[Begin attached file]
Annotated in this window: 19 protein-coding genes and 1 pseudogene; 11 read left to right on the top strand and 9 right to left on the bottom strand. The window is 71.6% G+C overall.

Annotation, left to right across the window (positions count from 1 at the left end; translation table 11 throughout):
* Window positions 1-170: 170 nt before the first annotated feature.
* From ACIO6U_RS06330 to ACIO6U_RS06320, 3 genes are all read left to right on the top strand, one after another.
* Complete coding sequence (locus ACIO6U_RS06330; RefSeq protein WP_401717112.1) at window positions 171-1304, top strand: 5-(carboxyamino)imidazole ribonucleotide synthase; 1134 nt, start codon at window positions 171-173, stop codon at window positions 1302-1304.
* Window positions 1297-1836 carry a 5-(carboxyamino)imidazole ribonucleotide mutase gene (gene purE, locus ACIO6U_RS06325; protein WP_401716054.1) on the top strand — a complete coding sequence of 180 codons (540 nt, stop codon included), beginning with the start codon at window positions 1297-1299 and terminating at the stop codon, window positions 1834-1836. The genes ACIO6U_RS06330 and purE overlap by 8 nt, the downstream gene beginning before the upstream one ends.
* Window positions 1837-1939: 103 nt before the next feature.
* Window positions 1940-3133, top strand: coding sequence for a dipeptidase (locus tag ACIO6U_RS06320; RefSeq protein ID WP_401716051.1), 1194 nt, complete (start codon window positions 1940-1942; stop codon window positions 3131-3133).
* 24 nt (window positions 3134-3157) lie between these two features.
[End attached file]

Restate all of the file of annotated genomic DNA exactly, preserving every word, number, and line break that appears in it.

Annotated in this window: 19 protein-coding genes and 1 pseudogene; 11 read left to right on the top strand and 9 right to left on the bottom strand. The window is 71.6% G+C overall.

Annotation, left to right across the window (positions count from 1 at the left end; translation table 11 throughout):
* Window positions 1-170: 170 nt before the first annotated feature.
* From ACIO6U_RS06330 to ACIO6U_RS06320, 3 genes are all read left to right on the top strand, one after another.
* Complete coding sequence (locus ACIO6U_RS06330; RefSeq protein WP_401717112.1) at window positions 171-1304, top strand: 5-(carboxyamino)imidazole ribonucleotide synthase; 1134 nt, start codon at window positions 171-173, stop codon at window positions 1302-1304.
* Window positions 1297-1836 carry a 5-(carboxyamino)imidazole ribonucleotide mutase gene (gene purE, locus ACIO6U_RS06325; protein WP_401716054.1) on the top strand — a complete coding sequence of 180 codons (540 nt, stop codon included), beginning with the start codon at window positions 1297-1299 and terminating at the stop codon, window positions 1834-1836. The genes ACIO6U_RS06330 and purE overlap by 8 nt, the downstream gene beginning before the upstream one ends.
* Window positions 1837-1939: 103 nt before the next feature.
* Window positions 1940-3133, top strand: coding sequence for a dipeptidase (locus tag ACIO6U_RS06320; RefSeq protein ID WP_401716051.1), 1194 nt, complete (start codon window positions 1940-1942; stop codon window positions 3131-3133).
* 24 nt (window positions 3134-3157) lie between these two features.